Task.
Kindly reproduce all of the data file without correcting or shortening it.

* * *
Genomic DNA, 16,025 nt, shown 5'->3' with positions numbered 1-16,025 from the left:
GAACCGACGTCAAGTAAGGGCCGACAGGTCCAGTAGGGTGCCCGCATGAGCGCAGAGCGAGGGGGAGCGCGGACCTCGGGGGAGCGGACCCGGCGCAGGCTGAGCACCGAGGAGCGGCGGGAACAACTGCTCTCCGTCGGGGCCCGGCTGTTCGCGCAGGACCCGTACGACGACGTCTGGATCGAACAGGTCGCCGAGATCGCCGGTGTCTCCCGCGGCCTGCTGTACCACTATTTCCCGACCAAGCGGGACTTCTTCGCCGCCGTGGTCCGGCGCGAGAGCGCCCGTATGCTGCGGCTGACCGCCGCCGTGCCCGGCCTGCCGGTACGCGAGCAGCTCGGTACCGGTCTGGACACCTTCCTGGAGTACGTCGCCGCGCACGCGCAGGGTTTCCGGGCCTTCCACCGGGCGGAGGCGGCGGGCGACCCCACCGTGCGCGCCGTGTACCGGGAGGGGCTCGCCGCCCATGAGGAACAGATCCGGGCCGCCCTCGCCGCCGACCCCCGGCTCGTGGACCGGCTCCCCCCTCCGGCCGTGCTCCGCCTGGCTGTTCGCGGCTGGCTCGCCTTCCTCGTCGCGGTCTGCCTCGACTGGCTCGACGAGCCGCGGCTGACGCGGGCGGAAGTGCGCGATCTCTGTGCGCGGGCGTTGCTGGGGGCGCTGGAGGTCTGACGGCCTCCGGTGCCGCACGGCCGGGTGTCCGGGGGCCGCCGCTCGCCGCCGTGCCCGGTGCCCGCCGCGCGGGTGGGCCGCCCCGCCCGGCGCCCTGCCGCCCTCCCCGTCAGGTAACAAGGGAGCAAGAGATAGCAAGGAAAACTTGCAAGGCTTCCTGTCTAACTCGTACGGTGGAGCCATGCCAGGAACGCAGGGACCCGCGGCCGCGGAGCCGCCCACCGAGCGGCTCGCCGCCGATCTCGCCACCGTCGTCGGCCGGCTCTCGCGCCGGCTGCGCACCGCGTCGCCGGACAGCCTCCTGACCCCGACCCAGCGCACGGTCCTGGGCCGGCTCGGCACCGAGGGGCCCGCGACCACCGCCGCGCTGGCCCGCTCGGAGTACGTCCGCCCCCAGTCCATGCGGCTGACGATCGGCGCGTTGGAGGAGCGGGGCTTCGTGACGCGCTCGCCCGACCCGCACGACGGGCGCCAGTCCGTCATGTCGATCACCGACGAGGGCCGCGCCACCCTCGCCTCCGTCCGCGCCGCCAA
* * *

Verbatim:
Genomic DNA, 16,025 nt, shown 5'->3' with positions numbered 1-16,025 from the left:
GAACCGACGTCAAGTAAGGGCCGACAGGTCCAGTAGGGTGCCCGCATGAGCGCAGAGCGAGGGGGAGCGCGGACCTCGGGGGAGCGGACCCGGCGCAGGCTGAGCACCGAGGAGCGGCGGGAACAACTGCTCTCCGTCGGGGCCCGGCTGTTCGCGCAGGACCCGTACGACGACGTCTGGATCGAACAGGTCGCCGAGATCGCCGGTGTCTCCCGCGGCCTGCTGTACCACTATTTCCCGACCAAGCGGGACTTCTTCGCCGCCGTGGTCCGGCGCGAGAGCGCCCGTATGCTGCGGCTGACCGCCGCCGTGCCCGGCCTGCCGGTACGCGAGCAGCTCGGTACCGGTCTGGACACCTTCCTGGAGTACGTCGCCGCGCACGCGCAGGGTTTCCGGGCCTTCCACCGGGCGGAGGCGGCGGGCGACCCCACCGTGCGCGCCGTGTACCGGGAGGGGCTCGCCGCCCATGAGGAACAGATCCGGGCCGCCCTCGCCGCCGACCCCCGGCTCGTGGACCGGCTCCCCCCTCCGGCCGTGCTCCGCCTGGCTGTTCGCGGCTGGCTCGCCTTCCTCGTCGCGGTCTGCCTCGACTGGCTCGACGAGCCGCGGCTGACGCGGGCGGAAGTGCGCGATCTCTGTGCGCGGGCGTTGCTGGGGGCGCTGGAGGTCTGACGGCCTCCGGTGCCGCACGGCCGGGTGTCCGGGGGCCGCCGCTCGCCGCCGTGCCCGGTGCCCGCCGCGCGGGTGGGCCGCCCCGCCCGGCGCCCTGCCGCCCTCCCCGTCAGGTAACAAGGGAGCAAGAGATAGCAAGGAAAACTTGCAAGGCTTCCTGTCTAACTCGTACGGTGGAGCCATGCCAGGAACGCAGGGACCCGCGGCCGCGGAGCCGCCCACCGAGCGGCTCGCCGCCGATCTCGCCACCGTCGTCGGCCGGCTCTCGCGCCGGCTGCGCACCGCGTCGCCGGACAGCCTCCTGACCCCGACCCAGCGCACGGTCCTGGGCCGGCTCGGCACCGAGGGGCCCGCGACCACCGCCGCGCTGGCCCGCTCGGAGTACGTCCGCCCCCAGTCCATGCGGCTGACGATCGGCGCGTTGGAGGAGCGGGGCTTCGTGACGCGCTCGCCCGACCCGCACGACGGGCGCCAGTCCGTCATGTCGATCACCGACGAGGGCCGCGCCACCCTCGCCTCCGTCCGCGCCGCCAA